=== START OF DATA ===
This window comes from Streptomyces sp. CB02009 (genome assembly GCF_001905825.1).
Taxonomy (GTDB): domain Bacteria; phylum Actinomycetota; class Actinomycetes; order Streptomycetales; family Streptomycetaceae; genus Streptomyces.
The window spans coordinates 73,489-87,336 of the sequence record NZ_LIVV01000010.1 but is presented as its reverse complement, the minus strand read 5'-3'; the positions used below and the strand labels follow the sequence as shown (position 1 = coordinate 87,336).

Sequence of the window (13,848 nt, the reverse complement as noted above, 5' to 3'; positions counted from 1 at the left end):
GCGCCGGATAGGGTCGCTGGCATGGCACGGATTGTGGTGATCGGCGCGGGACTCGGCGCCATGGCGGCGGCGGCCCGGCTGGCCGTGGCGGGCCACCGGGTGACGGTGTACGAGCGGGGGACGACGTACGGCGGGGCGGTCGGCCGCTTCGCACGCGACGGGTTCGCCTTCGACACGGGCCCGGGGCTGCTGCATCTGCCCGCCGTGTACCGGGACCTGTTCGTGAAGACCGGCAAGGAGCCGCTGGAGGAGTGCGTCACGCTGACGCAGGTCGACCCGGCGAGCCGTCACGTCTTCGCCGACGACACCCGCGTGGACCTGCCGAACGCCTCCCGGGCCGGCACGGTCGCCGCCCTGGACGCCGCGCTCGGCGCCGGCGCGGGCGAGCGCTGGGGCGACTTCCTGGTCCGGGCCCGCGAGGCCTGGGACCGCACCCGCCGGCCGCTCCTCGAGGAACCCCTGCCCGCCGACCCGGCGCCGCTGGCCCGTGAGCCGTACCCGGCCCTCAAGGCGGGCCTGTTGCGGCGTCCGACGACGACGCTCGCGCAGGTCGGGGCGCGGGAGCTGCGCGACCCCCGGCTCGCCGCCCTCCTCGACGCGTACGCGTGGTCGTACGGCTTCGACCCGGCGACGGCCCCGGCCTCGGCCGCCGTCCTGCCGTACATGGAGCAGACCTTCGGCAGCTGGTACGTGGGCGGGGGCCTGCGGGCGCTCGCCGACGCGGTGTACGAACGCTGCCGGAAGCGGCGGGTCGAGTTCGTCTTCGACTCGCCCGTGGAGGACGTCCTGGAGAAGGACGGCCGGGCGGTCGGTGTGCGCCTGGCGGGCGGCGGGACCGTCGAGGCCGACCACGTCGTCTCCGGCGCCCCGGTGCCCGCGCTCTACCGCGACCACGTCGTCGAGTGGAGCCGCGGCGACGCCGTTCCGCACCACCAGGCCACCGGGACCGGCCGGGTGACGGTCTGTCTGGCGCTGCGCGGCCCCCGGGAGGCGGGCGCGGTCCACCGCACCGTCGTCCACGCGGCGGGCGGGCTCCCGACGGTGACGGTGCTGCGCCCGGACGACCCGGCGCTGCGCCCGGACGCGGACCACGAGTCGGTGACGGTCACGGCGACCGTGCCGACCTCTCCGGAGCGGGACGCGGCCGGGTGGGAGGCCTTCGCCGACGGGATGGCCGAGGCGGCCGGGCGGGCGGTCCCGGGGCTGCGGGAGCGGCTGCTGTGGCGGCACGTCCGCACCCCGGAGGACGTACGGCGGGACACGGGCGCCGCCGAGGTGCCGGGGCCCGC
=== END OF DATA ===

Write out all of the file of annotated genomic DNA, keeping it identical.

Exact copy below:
This window comes from Streptomyces sp. CB02009 (genome assembly GCF_001905825.1).
Taxonomy (GTDB): domain Bacteria; phylum Actinomycetota; class Actinomycetes; order Streptomycetales; family Streptomycetaceae; genus Streptomyces.
The window spans coordinates 73,489-87,336 of the sequence record NZ_LIVV01000010.1 but is presented as its reverse complement, the minus strand read 5'-3'; the positions used below and the strand labels follow the sequence as shown (position 1 = coordinate 87,336).

Sequence of the window (13,848 nt, the reverse complement as noted above, 5' to 3'; positions counted from 1 at the left end):
GCGCCGGATAGGGTCGCTGGCATGGCACGGATTGTGGTGATCGGCGCGGGACTCGGCGCCATGGCGGCGGCGGCCCGGCTGGCCGTGGCGGGCCACCGGGTGACGGTGTACGAGCGGGGGACGACGTACGGCGGGGCGGTCGGCCGCTTCGCACGCGACGGGTTCGCCTTCGACACGGGCCCGGGGCTGCTGCATCTGCCCGCCGTGTACCGGGACCTGTTCGTGAAGACCGGCAAGGAGCCGCTGGAGGAGTGCGTCACGCTGACGCAGGTCGACCCGGCGAGCCGTCACGTCTTCGCCGACGACACCCGCGTGGACCTGCCGAACGCCTCCCGGGCCGGCACGGTCGCCGCCCTGGACGCCGCGCTCGGCGCCGGCGCGGGCGAGCGCTGGGGCGACTTCCTGGTCCGGGCCCGCGAGGCCTGGGACCGCACCCGCCGGCCGCTCCTCGAGGAACCCCTGCCCGCCGACCCGGCGCCGCTGGCCCGTGAGCCGTACCCGGCCCTCAAGGCGGGCCTGTTGCGGCGTCCGACGACGACGCTCGCGCAGGTCGGGGCGCGGGAGCTGCGCGACCCCCGGCTCGCCGCCCTCCTCGACGCGTACGCGTGGTCGTACGGCTTCGACCCGGCGACGGCCCCGGCCTCGGCCGCCGTCCTGCCGTACATGGAGCAGACCTTCGGCAGCTGGTACGTGGGCGGGGGCCTGCGGGCGCTCGCCGACGCGGTGTACGAACGCTGCCGGAAGCGGCGGGTCGAGTTCGTCTTCGACTCGCCCGTGGAGGACGTCCTGGAGAAGGACGGCCGGGCGGTCGGTGTGCGCCTGGCGGGCGGCGGGACCGTCGAGGCCGACCACGTCGTCTCCGGCGCCCCGGTGCCCGCGCTCTACCGCGACCACGTCGTCGAGTGGAGCCGCGGCGACGCCGTTCCGCACCACCAGGCCACCGGGACCGGCCGGGTGACGGTCTGTCTGGCGCTGCGCGGCCCCCGGGAGGCGGGCGCGGTCCACCGCACCGTCGTCCACGCGGCGGGCGGGCTCCCGACGGTGACGGTGCTGCGCCCGGACGACCCGGCGCTGCGCCCGGACGCGGACCACGAGTCGGTGACGGTCACGGCGACCGTGCCGACCTCTCCGGAGCGGGACGCGGCCGGGTGGGAGGCCTTCGCCGACGGGATGGCCGAGGCGGCCGGGCGGGCGGTCCCGGGGCTGCGGGAGCGGCTGCTGTGGCGGCACGTCCGCACCCCGGAGGACGTACGGCGGGACACGGGCGCCGCCGAGGTGCCGGGGCCCGC